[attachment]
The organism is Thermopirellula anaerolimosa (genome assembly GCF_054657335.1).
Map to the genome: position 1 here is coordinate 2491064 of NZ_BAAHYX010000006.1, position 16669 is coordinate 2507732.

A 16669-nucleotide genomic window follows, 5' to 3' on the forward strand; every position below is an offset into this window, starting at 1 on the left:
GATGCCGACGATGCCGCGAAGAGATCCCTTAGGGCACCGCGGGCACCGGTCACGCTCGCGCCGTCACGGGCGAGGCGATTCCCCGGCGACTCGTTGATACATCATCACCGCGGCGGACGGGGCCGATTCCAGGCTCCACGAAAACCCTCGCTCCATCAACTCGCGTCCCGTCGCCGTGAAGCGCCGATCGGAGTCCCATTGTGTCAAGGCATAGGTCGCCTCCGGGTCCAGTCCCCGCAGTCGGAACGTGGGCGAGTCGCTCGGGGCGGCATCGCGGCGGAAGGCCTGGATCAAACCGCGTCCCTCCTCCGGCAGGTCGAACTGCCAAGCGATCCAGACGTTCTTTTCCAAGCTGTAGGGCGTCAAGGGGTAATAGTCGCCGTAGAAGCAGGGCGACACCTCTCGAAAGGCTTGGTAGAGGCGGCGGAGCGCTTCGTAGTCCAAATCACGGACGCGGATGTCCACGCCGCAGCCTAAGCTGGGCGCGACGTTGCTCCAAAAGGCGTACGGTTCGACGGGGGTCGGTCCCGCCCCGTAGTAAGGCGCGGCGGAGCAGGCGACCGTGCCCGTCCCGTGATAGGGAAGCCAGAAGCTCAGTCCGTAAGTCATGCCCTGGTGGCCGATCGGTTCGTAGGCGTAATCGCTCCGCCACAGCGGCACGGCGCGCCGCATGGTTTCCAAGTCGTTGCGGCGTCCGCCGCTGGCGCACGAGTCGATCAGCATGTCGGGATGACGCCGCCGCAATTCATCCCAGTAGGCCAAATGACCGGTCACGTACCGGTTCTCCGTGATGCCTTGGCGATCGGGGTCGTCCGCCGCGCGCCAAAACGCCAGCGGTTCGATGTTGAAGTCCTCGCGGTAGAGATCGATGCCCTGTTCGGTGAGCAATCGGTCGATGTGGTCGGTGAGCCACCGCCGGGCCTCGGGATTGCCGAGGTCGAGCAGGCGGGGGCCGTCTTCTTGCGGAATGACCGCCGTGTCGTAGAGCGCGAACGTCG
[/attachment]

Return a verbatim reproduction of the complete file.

The organism is Thermopirellula anaerolimosa (genome assembly GCF_054657335.1).
Map to the genome: position 1 here is coordinate 2491064 of NZ_BAAHYX010000006.1, position 16669 is coordinate 2507732.

A 16669-nucleotide genomic window follows, 5' to 3' on the forward strand; every position below is an offset into this window, starting at 1 on the left:
GATGCCGACGATGCCGCGAAGAGATCCCTTAGGGCACCGCGGGCACCGGTCACGCTCGCGCCGTCACGGGCGAGGCGATTCCCCGGCGACTCGTTGATACATCATCACCGCGGCGGACGGGGCCGATTCCAGGCTCCACGAAAACCCTCGCTCCATCAACTCGCGTCCCGTCGCCGTGAAGCGCCGATCGGAGTCCCATTGTGTCAAGGCATAGGTCGCCTCCGGGTCCAGTCCCCGCAGTCGGAACGTGGGCGAGTCGCTCGGGGCGGCATCGCGGCGGAAGGCCTGGATCAAACCGCGTCCCTCCTCCGGCAGGTCGAACTGCCAAGCGATCCAGACGTTCTTTTCCAAGCTGTAGGGCGTCAAGGGGTAATAGTCGCCGTAGAAGCAGGGCGACACCTCTCGAAAGGCTTGGTAGAGGCGGCGGAGCGCTTCGTAGTCCAAATCACGGACGCGGATGTCCACGCCGCAGCCTAAGCTGGGCGCGACGTTGCTCCAAAAGGCGTACGGTTCGACGGGGGTCGGTCCCGCCCCGTAGTAAGGCGCGGCGGAGCAGGCGACCGTGCCCGTCCCGTGATAGGGAAGCCAGAAGCTCAGTCCGTAAGTCATGCCCTGGTGGCCGATCGGTTCGTAGGCGTAATCGCTCCGCCACAGCGGCACGGCGCGCCGCATGGTTTCCAAGTCGTTGCGGCGTCCGCCGCTGGCGCACGAGTCGATCAGCATGTCGGGATGACGCCGCCGCAATTCATCCCAGTAGGCCAAATGACCGGTCACGTACCGGTTCTCCGTGATGCCTTGGCGATCGGGGTCGTCCGCCGCGCGCCAAAACGCCAGCGGTTCGATGTTGAAGTCCTCGCGGTAGAGATCGATGCCCTGTTCGGTGAGCAATCGGTCGATGTGGTCGGTGAGCCACCGCCGGGCCTCGGGATTGCCGAGGTCGAGCAGGCGGGGGCCGTCTTCTTGCGGAATGACCGCCGTGTCGTAGAGCGCGAACGTCG